On the Inside: How to Use Interlining, Lining, Facing and Interfacing
Details like interlining, lining, facing and interfacing can be overlooked in the garment construction process, but they make a huge difference in your finished product. If you’ve ever been confused as to what to use when, or how to address a particular construction challenge, read on to learn how to use interlining, lining, facing and interfacing.
Interlining via Craftsy instructor Linda Lee
How to use interlining
Interlining is a layer of material between the outer fabric and the lining. It’s usually included to give a garment additional warmth, but can also be used to change the garment’s drape if you need to add more body. Interlining can be removable (a good example would be a winter jacket that has an outer shell made from thicker fabric and then an additional layer that can be zipped in and out), but can also be a permanent part of the garment. It’s an easy way to make a pattern or fabric work for you if it’s not quite warm enough, since interlining can be added even if the pattern does not call for it.
To sew interlining, cut your pattern pieces (usually just the main parts of the garment, like the body and sleeves, not the smaller details, like a collar) from the interlining fabric. Examples of synthetic interlining include Primaloft and Thinsulate. Flannel, fleece, cotton batting and chamois can also be used. Baste the interlining pieces to the main fabric before proceeding with construction. You’ll probably need to trim out the interlining from your seams to reduce bulk as you sew.
Lined jacket via the Craftsy class Underneath It All
How to use lining
Lining can serve many purposes: to hide interior seams and construction details (like interlining!) for a clean appearance, reduce garment wrinkling, help smooth out your figure, and make the garment more comfortable to wear.
Lining is attached at the facing or hem, and can be machine or hand sewn in. The wrong side of the lining will face the wrong side of your main fabric. Linings are usually a silky, slippery material to help the garment slip on and off easily. They also feel great against your skin!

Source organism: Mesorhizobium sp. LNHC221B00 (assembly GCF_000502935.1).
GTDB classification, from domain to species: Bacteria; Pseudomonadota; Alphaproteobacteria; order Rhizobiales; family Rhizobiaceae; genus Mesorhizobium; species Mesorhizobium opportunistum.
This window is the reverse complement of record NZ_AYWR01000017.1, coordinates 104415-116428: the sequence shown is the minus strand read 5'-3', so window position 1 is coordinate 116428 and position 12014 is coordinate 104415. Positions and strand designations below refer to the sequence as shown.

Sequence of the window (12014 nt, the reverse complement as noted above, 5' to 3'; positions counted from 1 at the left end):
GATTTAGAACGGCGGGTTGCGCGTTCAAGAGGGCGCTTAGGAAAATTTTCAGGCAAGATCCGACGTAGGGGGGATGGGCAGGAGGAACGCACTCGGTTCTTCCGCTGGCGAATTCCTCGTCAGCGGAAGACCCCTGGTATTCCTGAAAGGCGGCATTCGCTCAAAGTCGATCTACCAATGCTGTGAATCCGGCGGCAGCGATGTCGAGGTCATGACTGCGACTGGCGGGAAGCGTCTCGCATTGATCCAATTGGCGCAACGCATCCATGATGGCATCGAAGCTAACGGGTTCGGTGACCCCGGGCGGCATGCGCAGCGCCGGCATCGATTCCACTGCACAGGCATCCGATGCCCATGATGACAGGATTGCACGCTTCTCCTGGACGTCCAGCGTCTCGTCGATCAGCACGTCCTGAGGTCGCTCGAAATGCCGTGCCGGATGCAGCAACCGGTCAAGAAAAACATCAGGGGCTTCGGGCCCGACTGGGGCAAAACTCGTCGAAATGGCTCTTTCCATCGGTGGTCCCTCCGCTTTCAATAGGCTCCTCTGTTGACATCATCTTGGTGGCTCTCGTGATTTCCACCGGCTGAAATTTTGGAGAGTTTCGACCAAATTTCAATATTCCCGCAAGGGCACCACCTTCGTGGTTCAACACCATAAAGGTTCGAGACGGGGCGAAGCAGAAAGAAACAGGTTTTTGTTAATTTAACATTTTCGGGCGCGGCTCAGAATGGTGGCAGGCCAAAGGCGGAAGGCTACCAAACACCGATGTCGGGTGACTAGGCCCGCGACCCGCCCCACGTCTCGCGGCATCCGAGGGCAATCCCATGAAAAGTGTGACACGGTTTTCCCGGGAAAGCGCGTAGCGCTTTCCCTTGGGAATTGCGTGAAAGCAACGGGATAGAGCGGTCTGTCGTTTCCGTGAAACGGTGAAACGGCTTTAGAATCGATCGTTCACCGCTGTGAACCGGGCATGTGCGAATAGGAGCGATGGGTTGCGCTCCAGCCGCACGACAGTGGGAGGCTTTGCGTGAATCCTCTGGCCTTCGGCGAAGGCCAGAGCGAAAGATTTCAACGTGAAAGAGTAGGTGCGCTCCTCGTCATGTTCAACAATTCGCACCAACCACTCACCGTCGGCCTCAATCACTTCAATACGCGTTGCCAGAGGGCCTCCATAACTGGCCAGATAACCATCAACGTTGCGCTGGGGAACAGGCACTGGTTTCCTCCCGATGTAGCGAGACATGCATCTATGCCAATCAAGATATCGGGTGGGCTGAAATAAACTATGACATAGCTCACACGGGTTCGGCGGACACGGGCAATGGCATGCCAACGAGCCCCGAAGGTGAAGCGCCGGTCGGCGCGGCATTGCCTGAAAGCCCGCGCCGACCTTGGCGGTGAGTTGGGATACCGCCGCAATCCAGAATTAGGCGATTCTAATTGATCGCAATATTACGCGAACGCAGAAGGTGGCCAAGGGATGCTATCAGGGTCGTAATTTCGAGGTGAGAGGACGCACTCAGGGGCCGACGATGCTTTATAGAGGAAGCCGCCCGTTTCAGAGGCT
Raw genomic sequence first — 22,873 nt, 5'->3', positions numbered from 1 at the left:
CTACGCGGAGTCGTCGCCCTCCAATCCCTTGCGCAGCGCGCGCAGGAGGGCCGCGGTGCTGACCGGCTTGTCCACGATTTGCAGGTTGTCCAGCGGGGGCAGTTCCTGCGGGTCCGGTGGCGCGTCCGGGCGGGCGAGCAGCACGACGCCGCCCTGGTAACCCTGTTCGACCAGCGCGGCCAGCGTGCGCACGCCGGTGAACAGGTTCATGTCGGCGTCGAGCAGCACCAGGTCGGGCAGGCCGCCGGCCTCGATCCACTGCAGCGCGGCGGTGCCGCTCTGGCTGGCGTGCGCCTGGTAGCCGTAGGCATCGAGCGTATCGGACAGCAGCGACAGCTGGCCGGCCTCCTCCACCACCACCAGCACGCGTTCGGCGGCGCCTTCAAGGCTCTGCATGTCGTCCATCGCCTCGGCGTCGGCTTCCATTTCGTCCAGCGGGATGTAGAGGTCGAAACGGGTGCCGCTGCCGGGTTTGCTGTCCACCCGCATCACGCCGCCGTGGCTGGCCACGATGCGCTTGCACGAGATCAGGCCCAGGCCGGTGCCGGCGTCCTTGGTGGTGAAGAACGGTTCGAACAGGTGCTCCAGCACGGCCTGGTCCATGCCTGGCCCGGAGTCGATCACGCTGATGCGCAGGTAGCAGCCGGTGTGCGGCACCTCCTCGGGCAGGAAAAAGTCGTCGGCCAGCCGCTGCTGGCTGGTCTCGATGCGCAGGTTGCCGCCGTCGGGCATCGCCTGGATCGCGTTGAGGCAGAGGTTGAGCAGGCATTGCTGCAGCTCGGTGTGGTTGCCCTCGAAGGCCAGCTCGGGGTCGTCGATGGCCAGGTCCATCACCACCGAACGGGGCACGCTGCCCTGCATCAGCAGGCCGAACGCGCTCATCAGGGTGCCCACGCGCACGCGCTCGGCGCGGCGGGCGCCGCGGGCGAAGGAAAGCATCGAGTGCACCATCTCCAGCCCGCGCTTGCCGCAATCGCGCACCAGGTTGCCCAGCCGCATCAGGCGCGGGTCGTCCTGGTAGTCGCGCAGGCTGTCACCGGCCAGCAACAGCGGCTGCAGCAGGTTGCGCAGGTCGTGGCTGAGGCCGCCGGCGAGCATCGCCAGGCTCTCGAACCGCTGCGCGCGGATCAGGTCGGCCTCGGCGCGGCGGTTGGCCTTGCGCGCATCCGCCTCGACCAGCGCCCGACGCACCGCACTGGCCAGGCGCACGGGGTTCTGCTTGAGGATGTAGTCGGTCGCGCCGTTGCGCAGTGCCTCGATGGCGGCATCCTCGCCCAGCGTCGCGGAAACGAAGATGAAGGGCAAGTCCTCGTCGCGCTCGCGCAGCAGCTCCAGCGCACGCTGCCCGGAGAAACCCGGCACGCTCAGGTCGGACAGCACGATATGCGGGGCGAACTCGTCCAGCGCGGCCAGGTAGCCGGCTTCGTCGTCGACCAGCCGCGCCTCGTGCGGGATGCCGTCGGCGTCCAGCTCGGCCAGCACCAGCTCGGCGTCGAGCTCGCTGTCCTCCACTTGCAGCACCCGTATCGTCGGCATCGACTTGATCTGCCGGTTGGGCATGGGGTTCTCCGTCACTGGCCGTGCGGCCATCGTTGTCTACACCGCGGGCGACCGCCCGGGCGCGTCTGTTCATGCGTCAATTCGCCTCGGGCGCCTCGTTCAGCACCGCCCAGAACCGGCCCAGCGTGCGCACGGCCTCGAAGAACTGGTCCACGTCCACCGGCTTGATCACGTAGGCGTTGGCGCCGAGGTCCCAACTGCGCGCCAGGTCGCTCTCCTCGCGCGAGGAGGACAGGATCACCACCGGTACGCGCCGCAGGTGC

Silk charmeuse and silk crepe de chine are both good fabric choices for lining. If the price is a deterrent, you can also find polyester charmeuse, but it won’t be nearly as wonderful as the silk version.
Lining can be a design element in its own right, so it might be worth the hunt for an amazing printed charmeuse to line your new wool jacket.
Hand-stitched facing via Craftsy instructor Steffani Lincecum
How to use facing
Facing is fabric applied to the garment’s inside edge. Like lining, it can serve several purposes: to provide contrast, decoration or strength. Facing gives the garment a clean look, since it hides the raw edge between the wrong side of the fabric and the wrong side of the facing. They are usually used in place of a full lining.
Facings are usually cut from the same fabric as the rest of the garment, typically from different pattern pieces. Facings are often interfaced, to help them keep their shape or to provide a little extra stiffness. Necklines and armholes are areas that are commonly faced.
It can be helpful to stay stitch the facing before sewing it to the garment, especially if the facing is not interfaced. After the facing is sewn on, you will need to clip into any curved areas for the facing to lie flat. Understitch the seams to the facing, close to the seam line. The bottom edge of your facing hangs free and will need to be finished — this can be done by pinking, turning up the edge and topstitching, or applying bias tape (although this option will add the most bulk).
Finishing the bottom edge can also be done before sewing on the facing. When pressing the garment, you will want the facing to roll a bit to the inside of the garment so that the seam does not show on the outside. Pressing the garment well is important to get a crisp edge. Topstitching the facing to the garment is also an option.
How to use interfacing
Interfacing is an incredibly helpful sewing notion. It’s applied to parts of a garment to add extra body or rigidity, usually where a little extra strength or crispness is needed, like on a shirt collar or a button placket. It can also prevent seams and curved areas from stretching out. There’s even knit interfacing for use with knit fabrics.
Interfacing can be tricky to work with because there’s a lot of potential for error (at least with fusible interfacing). For more information, see our tips for using interfacing. Just like with sewing interlining, it can be helpful to trim out the interfacing from your seams to reduce bulk.